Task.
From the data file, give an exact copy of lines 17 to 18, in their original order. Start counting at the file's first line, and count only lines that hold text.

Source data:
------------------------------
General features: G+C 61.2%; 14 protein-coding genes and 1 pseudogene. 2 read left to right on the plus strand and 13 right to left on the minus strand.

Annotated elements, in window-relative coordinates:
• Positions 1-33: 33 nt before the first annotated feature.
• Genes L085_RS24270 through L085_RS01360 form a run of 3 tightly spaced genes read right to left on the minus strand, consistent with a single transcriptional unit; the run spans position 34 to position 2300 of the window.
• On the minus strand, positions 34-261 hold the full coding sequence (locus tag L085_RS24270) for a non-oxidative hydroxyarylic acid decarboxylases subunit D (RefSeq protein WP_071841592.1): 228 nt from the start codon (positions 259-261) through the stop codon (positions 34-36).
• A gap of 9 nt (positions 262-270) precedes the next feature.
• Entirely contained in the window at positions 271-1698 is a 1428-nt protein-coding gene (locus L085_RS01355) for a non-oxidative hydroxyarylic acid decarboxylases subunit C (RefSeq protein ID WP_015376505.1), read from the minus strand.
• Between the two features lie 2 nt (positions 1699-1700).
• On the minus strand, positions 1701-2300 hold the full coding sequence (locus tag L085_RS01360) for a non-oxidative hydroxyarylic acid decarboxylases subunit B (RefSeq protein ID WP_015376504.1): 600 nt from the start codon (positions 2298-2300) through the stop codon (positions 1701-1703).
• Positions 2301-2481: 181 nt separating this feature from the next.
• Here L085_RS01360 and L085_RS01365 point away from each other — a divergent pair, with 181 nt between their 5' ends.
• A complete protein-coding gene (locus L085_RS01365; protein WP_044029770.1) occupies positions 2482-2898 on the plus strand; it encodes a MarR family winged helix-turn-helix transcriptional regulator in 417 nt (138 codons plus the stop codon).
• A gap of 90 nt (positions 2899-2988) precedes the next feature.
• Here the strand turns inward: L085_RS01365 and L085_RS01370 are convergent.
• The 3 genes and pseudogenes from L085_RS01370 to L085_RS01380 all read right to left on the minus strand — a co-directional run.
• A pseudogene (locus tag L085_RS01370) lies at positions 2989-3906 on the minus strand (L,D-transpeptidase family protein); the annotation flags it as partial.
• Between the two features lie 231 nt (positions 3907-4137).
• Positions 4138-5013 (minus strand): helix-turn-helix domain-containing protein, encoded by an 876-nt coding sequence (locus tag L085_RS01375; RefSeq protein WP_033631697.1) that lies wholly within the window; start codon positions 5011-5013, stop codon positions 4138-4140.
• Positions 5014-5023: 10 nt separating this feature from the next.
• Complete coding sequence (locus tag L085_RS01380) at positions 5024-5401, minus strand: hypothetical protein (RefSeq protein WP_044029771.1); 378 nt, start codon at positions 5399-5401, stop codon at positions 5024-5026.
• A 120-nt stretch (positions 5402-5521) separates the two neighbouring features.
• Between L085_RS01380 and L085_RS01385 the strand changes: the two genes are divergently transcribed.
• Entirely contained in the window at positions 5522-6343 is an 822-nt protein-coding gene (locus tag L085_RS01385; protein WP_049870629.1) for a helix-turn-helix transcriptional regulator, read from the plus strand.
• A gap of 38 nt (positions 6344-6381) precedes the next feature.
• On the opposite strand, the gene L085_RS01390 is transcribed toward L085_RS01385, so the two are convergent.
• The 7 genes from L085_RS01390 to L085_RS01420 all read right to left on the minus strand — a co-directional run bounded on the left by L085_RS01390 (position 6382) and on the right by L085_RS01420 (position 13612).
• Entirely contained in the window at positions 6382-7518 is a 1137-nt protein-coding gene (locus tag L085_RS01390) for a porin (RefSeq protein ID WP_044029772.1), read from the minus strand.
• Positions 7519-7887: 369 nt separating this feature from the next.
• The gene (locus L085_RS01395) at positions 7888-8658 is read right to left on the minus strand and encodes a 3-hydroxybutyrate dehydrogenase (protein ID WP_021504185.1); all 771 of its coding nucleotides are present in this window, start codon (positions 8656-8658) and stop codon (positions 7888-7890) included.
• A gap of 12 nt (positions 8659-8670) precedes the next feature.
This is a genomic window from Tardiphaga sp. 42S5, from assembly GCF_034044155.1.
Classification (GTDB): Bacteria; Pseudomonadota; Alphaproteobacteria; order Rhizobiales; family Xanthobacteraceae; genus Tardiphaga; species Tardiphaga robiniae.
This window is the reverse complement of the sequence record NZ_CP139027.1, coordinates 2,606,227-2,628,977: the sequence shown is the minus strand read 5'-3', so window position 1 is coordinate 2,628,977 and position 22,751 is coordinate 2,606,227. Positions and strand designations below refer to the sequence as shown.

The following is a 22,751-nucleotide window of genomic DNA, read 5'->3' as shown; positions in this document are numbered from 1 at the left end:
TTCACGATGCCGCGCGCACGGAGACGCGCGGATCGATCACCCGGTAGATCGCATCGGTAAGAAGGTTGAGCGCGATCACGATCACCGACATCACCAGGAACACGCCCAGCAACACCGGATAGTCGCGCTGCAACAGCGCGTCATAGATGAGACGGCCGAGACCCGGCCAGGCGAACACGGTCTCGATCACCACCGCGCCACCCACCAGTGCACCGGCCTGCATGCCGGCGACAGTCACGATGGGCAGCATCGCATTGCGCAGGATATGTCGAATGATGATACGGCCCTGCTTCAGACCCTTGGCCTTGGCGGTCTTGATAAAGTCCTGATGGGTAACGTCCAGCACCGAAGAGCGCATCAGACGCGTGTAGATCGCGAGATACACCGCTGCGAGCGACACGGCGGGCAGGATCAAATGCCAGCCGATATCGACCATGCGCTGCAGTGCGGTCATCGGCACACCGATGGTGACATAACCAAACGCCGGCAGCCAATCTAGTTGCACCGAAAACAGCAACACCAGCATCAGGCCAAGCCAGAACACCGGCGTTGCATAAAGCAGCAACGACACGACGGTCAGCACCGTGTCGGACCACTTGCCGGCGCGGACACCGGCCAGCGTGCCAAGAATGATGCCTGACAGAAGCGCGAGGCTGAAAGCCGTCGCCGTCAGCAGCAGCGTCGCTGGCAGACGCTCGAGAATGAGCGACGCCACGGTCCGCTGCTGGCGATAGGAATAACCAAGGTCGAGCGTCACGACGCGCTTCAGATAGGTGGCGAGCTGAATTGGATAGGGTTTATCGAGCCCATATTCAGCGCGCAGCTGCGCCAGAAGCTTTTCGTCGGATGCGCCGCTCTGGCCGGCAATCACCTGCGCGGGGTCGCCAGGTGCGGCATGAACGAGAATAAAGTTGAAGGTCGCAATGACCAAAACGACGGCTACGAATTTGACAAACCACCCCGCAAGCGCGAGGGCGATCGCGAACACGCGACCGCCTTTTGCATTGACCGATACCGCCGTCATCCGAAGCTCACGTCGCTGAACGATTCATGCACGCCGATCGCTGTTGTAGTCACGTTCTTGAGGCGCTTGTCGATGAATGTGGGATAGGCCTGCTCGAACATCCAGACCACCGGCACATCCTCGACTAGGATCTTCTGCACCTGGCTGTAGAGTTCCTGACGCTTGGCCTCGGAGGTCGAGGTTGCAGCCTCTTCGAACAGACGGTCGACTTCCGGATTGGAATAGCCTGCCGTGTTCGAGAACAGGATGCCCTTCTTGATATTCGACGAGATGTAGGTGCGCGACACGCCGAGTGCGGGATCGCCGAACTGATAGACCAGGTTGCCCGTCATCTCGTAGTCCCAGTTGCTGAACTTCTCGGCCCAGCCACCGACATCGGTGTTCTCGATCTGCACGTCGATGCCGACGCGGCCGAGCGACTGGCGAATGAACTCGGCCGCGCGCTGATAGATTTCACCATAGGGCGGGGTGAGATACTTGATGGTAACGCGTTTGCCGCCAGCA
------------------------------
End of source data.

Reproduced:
• Between the two features lie 231 nt (positions 3907-4137).
• Positions 4138-5013 (minus strand): helix-turn-helix domain-containing protein, encoded by an 876-nt coding sequence (locus tag L085_RS01375; RefSeq protein WP_033631697.1) that lies wholly within the window; start codon positions 5011-5013, stop codon positions 4138-4140.